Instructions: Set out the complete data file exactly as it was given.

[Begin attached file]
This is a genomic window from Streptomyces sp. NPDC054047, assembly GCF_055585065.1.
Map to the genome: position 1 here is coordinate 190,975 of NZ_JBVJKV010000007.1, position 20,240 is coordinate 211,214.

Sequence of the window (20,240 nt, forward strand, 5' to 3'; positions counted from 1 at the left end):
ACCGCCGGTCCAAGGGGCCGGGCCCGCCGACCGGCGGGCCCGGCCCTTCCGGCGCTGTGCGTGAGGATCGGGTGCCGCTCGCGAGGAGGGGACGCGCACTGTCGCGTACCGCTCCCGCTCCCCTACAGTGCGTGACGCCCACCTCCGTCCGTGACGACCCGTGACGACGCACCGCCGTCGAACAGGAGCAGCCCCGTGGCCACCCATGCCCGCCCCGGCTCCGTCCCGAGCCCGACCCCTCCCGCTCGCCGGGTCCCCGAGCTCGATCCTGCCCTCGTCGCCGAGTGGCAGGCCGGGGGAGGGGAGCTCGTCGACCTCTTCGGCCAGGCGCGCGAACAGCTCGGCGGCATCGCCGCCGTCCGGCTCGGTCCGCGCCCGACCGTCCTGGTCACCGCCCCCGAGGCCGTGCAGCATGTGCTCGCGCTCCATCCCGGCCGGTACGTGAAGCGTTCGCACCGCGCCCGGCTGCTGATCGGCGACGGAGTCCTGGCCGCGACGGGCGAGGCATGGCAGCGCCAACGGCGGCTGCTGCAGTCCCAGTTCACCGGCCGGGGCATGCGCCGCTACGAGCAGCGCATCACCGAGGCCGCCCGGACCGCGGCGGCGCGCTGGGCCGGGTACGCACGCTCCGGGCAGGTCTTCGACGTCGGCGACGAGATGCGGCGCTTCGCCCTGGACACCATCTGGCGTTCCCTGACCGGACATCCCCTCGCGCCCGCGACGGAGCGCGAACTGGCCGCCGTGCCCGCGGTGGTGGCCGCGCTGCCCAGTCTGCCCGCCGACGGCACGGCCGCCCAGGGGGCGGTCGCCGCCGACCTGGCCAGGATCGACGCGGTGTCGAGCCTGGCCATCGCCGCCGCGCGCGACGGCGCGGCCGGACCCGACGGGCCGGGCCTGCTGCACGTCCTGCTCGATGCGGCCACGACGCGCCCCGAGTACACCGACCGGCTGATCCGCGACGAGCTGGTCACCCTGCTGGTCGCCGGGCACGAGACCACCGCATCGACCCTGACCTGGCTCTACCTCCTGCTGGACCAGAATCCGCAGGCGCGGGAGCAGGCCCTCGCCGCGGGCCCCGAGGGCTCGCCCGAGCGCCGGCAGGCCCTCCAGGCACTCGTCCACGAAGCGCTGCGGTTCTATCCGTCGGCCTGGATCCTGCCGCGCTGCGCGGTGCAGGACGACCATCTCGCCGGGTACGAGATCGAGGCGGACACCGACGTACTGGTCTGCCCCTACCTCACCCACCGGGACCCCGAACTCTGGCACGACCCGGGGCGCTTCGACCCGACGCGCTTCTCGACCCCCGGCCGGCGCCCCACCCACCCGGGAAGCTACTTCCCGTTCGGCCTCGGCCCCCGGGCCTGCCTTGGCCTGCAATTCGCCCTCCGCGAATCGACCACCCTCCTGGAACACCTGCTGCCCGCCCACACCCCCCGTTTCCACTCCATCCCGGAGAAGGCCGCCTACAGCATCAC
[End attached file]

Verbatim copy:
This is a genomic window from Streptomyces sp. NPDC054047, assembly GCF_055585065.1.
Map to the genome: position 1 here is coordinate 190,975 of NZ_JBVJKV010000007.1, position 20,240 is coordinate 211,214.

Sequence of the window (20,240 nt, forward strand, 5' to 3'; positions counted from 1 at the left end):
ACCGCCGGTCCAAGGGGCCGGGCCCGCCGACCGGCGGGCCCGGCCCTTCCGGCGCTGTGCGTGAGGATCGGGTGCCGCTCGCGAGGAGGGGACGCGCACTGTCGCGTACCGCTCCCGCTCCCCTACAGTGCGTGACGCCCACCTCCGTCCGTGACGACCCGTGACGACGCACCGCCGTCGAACAGGAGCAGCCCCGTGGCCACCCATGCCCGCCCCGGCTCCGTCCCGAGCCCGACCCCTCCCGCTCGCCGGGTCCCCGAGCTCGATCCTGCCCTCGTCGCCGAGTGGCAGGCCGGGGGAGGGGAGCTCGTCGACCTCTTCGGCCAGGCGCGCGAACAGCTCGGCGGCATCGCCGCCGTCCGGCTCGGTCCGCGCCCGACCGTCCTGGTCACCGCCCCCGAGGCCGTGCAGCATGTGCTCGCGCTCCATCCCGGCCGGTACGTGAAGCGTTCGCACCGCGCCCGGCTGCTGATCGGCGACGGAGTCCTGGCCGCGACGGGCGAGGCATGGCAGCGCCAACGGCGGCTGCTGCAGTCCCAGTTCACCGGCCGGGGCATGCGCCGCTACGAGCAGCGCATCACCGAGGCCGCCCGGACCGCGGCGGCGCGCTGGGCCGGGTACGCACGCTCCGGGCAGGTCTTCGACGTCGGCGACGAGATGCGGCGCTTCGCCCTGGACACCATCTGGCGTTCCCTGACCGGACATCCCCTCGCGCCCGCGACGGAGCGCGAACTGGCCGCCGTGCCCGCGGTGGTGGCCGCGCTGCCCAGTCTGCCCGCCGACGGCACGGCCGCCCAGGGGGCGGTCGCCGCCGACCTGGCCAGGATCGACGCGGTGTCGAGCCTGGCCATCGCCGCCGCGCGCGACGGCGCGGCCGGACCCGACGGGCCGGGCCTGCTGCACGTCCTGCTCGATGCGGCCACGACGCGCCCCGAGTACACCGACCGGCTGATCCGCGACGAGCTGGTCACCCTGCTGGTCGCCGGGCACGAGACCACCGCATCGACCCTGACCTGGCTCTACCTCCTGCTGGACCAGAATCCGCAGGCGCGGGAGCAGGCCCTCGCCGCGGGCCCCGAGGGCTCGCCCGAGCGCCGGCAGGCCCTCCAGGCACTCGTCCACGAAGCGCTGCGGTTCTATCCGTCGGCCTGGATCCTGCCGCGCTGCGCGGTGCAGGACGACCATCTCGCCGGGTACGAGATCGAGGCGGACACCGACGTACTGGTCTGCCCCTACCTCACCCACCGGGACCCCGAACTCTGGCACGACCCGGGGCGCTTCGACCCGACGCGCTTCTCGACCCCCGGCCGGCGCCCCACCCACCCGGGAAGCTACTTCCCGTTCGGCCTCGGCCCCCGGGCCTGCCTTGGCCTGCAATTCGCCCTCCGCGAATCGACCACCCTCCTGGAACACCTGCTGCCCGCCCACACCCCCCGTTTCCACTCCATCCCGGAGAAGGCCGCCTACAGCATCAC